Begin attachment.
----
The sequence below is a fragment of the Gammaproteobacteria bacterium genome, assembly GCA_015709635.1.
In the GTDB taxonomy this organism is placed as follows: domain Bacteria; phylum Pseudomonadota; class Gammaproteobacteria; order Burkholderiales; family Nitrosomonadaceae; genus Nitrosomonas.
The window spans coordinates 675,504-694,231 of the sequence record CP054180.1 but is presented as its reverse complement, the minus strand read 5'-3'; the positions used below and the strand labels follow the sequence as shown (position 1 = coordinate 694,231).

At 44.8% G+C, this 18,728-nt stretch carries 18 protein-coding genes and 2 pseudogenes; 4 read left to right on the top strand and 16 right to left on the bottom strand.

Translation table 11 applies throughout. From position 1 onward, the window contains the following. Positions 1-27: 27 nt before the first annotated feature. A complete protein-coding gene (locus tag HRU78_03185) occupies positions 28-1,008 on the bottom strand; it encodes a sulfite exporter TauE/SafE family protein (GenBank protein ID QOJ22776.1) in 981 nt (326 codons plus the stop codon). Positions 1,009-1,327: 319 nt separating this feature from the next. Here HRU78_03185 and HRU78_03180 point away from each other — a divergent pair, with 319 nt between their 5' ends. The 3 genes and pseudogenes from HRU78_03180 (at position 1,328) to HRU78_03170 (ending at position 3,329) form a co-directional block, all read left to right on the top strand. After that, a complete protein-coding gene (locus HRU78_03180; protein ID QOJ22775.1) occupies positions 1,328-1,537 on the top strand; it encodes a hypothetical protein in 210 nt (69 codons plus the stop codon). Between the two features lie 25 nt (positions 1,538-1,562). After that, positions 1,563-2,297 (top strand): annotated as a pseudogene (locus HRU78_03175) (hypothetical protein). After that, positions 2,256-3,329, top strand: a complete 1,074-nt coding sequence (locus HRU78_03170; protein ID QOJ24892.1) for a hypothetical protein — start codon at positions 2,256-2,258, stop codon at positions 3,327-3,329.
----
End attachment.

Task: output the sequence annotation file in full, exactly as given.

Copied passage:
The sequence below is a fragment of the Gammaproteobacteria bacterium genome, assembly GCA_015709635.1.
In the GTDB taxonomy this organism is placed as follows: domain Bacteria; phylum Pseudomonadota; class Gammaproteobacteria; order Burkholderiales; family Nitrosomonadaceae; genus Nitrosomonas.
The window spans coordinates 675,504-694,231 of the sequence record CP054180.1 but is presented as its reverse complement, the minus strand read 5'-3'; the positions used below and the strand labels follow the sequence as shown (position 1 = coordinate 694,231).

At 44.8% G+C, this 18,728-nt stretch carries 18 protein-coding genes and 2 pseudogenes; 4 read left to right on the top strand and 16 right to left on the bottom strand.

Translation table 11 applies throughout. From position 1 onward, the window contains the following. Positions 1-27: 27 nt before the first annotated feature. A complete protein-coding gene (locus tag HRU78_03185) occupies positions 28-1,008 on the bottom strand; it encodes a sulfite exporter TauE/SafE family protein (GenBank protein ID QOJ22776.1) in 981 nt (326 codons plus the stop codon). Positions 1,009-1,327: 319 nt separating this feature from the next. Here HRU78_03185 and HRU78_03180 point away from each other — a divergent pair, with 319 nt between their 5' ends. The 3 genes and pseudogenes from HRU78_03180 (at position 1,328) to HRU78_03170 (ending at position 3,329) form a co-directional block, all read left to right on the top strand. After that, a complete protein-coding gene (locus HRU78_03180; protein ID QOJ22775.1) occupies positions 1,328-1,537 on the top strand; it encodes a hypothetical protein in 210 nt (69 codons plus the stop codon). Between the two features lie 25 nt (positions 1,538-1,562). After that, positions 1,563-2,297 (top strand): annotated as a pseudogene (locus HRU78_03175) (hypothetical protein). After that, positions 2,256-3,329, top strand: a complete 1,074-nt coding sequence (locus HRU78_03170; protein ID QOJ24892.1) for a hypothetical protein — start codon at positions 2,256-2,258, stop codon at positions 3,327-3,329.